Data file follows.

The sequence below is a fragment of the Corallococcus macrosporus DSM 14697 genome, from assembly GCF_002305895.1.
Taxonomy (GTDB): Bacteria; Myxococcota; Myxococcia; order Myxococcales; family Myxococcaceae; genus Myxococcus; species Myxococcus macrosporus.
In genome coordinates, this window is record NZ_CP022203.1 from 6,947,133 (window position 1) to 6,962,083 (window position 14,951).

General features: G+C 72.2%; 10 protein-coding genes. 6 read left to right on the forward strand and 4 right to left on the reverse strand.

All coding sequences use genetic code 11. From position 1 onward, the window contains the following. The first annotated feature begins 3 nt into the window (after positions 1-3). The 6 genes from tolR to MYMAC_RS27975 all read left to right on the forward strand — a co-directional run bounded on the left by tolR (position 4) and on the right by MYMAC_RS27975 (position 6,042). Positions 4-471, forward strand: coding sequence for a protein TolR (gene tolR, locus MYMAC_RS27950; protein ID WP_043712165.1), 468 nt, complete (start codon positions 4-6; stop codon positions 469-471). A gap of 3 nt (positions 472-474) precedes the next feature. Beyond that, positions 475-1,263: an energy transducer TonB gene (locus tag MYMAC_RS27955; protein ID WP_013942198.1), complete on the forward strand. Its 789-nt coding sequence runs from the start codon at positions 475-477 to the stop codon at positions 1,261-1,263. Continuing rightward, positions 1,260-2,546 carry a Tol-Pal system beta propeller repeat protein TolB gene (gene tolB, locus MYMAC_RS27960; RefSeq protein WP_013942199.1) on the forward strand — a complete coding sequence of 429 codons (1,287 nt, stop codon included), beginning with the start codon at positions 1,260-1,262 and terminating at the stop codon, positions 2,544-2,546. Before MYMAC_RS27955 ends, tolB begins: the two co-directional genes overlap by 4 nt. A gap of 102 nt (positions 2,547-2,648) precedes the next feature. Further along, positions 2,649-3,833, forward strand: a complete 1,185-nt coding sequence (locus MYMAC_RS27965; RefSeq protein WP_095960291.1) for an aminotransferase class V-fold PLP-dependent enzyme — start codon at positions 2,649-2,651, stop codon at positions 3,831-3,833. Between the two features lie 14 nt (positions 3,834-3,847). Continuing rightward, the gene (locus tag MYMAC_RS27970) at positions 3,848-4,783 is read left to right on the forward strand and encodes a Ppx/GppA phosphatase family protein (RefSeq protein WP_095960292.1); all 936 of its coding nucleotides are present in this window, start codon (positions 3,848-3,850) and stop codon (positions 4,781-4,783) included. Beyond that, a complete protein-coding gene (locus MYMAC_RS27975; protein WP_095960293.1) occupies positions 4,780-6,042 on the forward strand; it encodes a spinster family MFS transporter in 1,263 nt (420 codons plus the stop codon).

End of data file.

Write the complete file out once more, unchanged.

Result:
The sequence below is a fragment of the Corallococcus macrosporus DSM 14697 genome, from assembly GCF_002305895.1.
Taxonomy (GTDB): Bacteria; Myxococcota; Myxococcia; order Myxococcales; family Myxococcaceae; genus Myxococcus; species Myxococcus macrosporus.
In genome coordinates, this window is record NZ_CP022203.1 from 6,947,133 (window position 1) to 6,962,083 (window position 14,951).

General features: G+C 72.2%; 10 protein-coding genes. 6 read left to right on the forward strand and 4 right to left on the reverse strand.

All coding sequences use genetic code 11. From position 1 onward, the window contains the following. The first annotated feature begins 3 nt into the window (after positions 1-3). The 6 genes from tolR to MYMAC_RS27975 all read left to right on the forward strand — a co-directional run bounded on the left by tolR (position 4) and on the right by MYMAC_RS27975 (position 6,042). Positions 4-471, forward strand: coding sequence for a protein TolR (gene tolR, locus MYMAC_RS27950; protein ID WP_043712165.1), 468 nt, complete (start codon positions 4-6; stop codon positions 469-471). A gap of 3 nt (positions 472-474) precedes the next feature. Beyond that, positions 475-1,263: an energy transducer TonB gene (locus tag MYMAC_RS27955; protein ID WP_013942198.1), complete on the forward strand. Its 789-nt coding sequence runs from the start codon at positions 475-477 to the stop codon at positions 1,261-1,263. Continuing rightward, positions 1,260-2,546 carry a Tol-Pal system beta propeller repeat protein TolB gene (gene tolB, locus MYMAC_RS27960; RefSeq protein WP_013942199.1) on the forward strand — a complete coding sequence of 429 codons (1,287 nt, stop codon included), beginning with the start codon at positions 1,260-1,262 and terminating at the stop codon, positions 2,544-2,546. Before MYMAC_RS27955 ends, tolB begins: the two co-directional genes overlap by 4 nt. A gap of 102 nt (positions 2,547-2,648) precedes the next feature. Further along, positions 2,649-3,833, forward strand: a complete 1,185-nt coding sequence (locus MYMAC_RS27965; RefSeq protein WP_095960291.1) for an aminotransferase class V-fold PLP-dependent enzyme — start codon at positions 2,649-2,651, stop codon at positions 3,831-3,833. Between the two features lie 14 nt (positions 3,834-3,847). Continuing rightward, the gene (locus tag MYMAC_RS27970) at positions 3,848-4,783 is read left to right on the forward strand and encodes a Ppx/GppA phosphatase family protein (RefSeq protein WP_095960292.1); all 936 of its coding nucleotides are present in this window, start codon (positions 3,848-3,850) and stop codon (positions 4,781-4,783) included. Beyond that, a complete protein-coding gene (locus MYMAC_RS27975; protein WP_095960293.1) occupies positions 4,780-6,042 on the forward strand; it encodes a spinster family MFS transporter in 1,263 nt (420 codons plus the stop codon).